The research area of the digital security company Kudelski Security has found a new way to find private keys that can give access to bitcoins only using the blockchain of the cryptocurrency itself.
In this post we will describe the basics of how bitcoin works, how the attack was carried out and the measures to protect yourself from it.
Understanding the Bitcoin System
To understand the new attack, we need to know that Bitcoin uses a digital signature system composed of a public and private key pair, which proves who can spend the bitcoins of the public key (bitcoin address) without revealing the private key.
If you want to better understand how the idea of public-private keys works, watch this 4-minute video:
Only someone with the correct private key can generate a valid signature capable of unlocking bitcoins and sending them to another public key.
A digital signature used is made up of a hash of what is to be signed, a number random called nonce and the private key. The idea is that you sign without revealing your private key and everyone knows that this signature is valid for your public key.
A known weak point of this type of signature is the nonce, if it is used repeatedly it is possible to discover the user’s private key.
The attack to discover a private-key
The attack uses the idea that it is possible to find the private keys even of non-repeating signatures.
This is due to random number generators. Random number generators are often not as random and can create observable deterministic relationships.
In weak implementations of bitcoin wallets, the relationship can be easily observed. Therefore, each time a signature is created, the easier it is to observe the relationship in the simplest number generators.
The group downloaded the entire Bitcoin blockchain, extracted the signatures and discovered some interesting numbers;
Of the 424 million public keys, 390 million (92%) produced only 1 signature, 18 million three, 12 million at least 4 and some keys had more than 200 thousand signatures (probably from exchanges).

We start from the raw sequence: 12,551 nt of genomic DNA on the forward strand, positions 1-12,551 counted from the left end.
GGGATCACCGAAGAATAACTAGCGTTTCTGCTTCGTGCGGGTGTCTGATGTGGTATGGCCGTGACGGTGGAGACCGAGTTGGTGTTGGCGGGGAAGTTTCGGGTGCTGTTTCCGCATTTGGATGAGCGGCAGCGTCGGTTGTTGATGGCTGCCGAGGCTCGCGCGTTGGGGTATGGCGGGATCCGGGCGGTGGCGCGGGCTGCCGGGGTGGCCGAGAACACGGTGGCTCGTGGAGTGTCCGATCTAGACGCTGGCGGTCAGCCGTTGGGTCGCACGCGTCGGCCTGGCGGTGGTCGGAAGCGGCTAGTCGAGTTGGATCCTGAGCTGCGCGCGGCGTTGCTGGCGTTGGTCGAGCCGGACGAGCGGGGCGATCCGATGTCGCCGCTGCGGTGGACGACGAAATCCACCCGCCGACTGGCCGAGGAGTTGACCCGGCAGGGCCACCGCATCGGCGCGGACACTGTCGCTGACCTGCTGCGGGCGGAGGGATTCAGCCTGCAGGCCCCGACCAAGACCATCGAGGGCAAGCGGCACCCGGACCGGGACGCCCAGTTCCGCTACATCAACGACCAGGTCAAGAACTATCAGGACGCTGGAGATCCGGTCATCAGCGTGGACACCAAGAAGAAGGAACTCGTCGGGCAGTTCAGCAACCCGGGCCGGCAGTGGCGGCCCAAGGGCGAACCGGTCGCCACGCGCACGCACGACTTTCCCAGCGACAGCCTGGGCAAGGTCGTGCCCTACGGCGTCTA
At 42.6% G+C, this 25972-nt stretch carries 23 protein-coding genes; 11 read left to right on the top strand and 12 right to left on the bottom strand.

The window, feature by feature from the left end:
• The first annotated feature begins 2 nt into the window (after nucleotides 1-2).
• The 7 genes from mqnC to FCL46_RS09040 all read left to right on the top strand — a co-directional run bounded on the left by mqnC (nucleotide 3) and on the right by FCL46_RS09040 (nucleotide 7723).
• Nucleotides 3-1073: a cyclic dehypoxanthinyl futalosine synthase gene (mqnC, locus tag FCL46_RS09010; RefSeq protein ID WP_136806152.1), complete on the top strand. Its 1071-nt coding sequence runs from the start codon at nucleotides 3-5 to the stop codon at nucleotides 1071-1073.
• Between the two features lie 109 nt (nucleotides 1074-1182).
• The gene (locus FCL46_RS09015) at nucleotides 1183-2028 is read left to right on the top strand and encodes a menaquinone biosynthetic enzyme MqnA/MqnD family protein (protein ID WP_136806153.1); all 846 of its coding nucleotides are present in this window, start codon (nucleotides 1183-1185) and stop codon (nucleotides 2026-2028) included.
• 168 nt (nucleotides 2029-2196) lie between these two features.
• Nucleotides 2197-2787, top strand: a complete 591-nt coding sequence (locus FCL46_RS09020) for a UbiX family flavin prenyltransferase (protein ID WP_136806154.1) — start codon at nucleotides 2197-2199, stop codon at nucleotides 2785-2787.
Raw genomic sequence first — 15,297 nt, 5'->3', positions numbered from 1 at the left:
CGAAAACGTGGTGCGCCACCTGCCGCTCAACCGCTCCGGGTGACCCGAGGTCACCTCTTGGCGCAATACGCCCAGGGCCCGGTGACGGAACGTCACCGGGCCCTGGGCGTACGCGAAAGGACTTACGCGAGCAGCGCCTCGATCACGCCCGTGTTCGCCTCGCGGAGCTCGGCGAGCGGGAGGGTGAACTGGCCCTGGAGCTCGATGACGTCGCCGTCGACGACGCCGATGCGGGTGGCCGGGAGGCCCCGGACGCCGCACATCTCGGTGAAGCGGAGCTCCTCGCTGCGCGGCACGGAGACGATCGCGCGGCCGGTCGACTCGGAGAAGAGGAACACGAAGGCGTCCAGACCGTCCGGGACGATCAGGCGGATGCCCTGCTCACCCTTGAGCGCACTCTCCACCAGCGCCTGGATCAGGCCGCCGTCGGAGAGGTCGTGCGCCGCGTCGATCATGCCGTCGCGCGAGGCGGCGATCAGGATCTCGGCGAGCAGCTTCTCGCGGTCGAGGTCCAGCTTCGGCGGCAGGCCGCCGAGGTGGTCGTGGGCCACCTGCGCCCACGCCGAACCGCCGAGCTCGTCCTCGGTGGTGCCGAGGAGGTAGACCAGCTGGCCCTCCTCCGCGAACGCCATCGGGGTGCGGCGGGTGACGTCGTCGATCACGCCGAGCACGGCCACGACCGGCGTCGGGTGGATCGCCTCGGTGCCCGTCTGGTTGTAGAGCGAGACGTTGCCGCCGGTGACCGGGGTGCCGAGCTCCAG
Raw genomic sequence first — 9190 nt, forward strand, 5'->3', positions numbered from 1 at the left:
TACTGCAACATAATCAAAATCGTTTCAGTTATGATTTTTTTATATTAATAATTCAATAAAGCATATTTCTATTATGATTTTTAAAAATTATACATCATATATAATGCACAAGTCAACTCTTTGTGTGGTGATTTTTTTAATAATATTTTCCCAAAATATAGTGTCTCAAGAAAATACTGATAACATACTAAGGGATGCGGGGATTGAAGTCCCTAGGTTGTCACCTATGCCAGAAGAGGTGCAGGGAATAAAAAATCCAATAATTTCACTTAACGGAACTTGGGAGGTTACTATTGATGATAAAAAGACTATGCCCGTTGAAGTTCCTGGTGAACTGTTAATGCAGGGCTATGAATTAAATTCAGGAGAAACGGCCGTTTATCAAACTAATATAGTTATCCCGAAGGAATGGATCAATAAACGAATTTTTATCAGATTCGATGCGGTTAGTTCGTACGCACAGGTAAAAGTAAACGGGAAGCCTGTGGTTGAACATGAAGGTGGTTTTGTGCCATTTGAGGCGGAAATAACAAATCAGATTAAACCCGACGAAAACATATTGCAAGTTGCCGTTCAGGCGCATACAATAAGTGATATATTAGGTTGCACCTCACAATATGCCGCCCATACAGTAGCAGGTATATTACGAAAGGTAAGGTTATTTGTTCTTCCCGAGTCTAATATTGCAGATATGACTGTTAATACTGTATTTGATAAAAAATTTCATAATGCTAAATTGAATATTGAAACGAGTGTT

The attackers were able to discover access to 773 unique wallets, including wallets with problematic implementations by repeating the nonce.
The total amount of theoretical bitcoins that were vulnerable at some point (passed through these wallets) is 484 BTC or approximately $31 million at the cryptocurrency’s peak value.
To carry out this attack they spent only 285 dollars or R$1,510.50 and 48 hours between downloading the blockchain, extracting the information and starting the attack.
Should I be concerned about the security of my Bitcoins?
You should always be concerned about the security of your bitcoins. However, for this attack to work, the wallet you use must implement poor cryptographic practices.
“In simpler words, what our attack means is that every time a signature… is generated, the signature itself gives us a relationship between the nonce and the private key.
If the nonces are truly randomly generated, this should never be a problem, because the chance that a randomly chosen number of nonces will fit in a low-degree polynomial recurrence relation is negligibly small.” – says the survey.
That is, wallets from renowned developers such as Bitcoin Core, Samourai Wallet, Trezor and many others are concerned with the most basic aspects that would open up this type of attack.
In other words, if you use major bitcoin wallets, you can rest assured about this type of attack.
Want to understand more about the attack, below are the references used to build the article:
Polynonce: A Tale of a Novel ECDSA Attack and Bitcoin Tears
ECDSA Weakness Where Nonces Are Reused
Badly implementing encryption: Part V–nonce reuse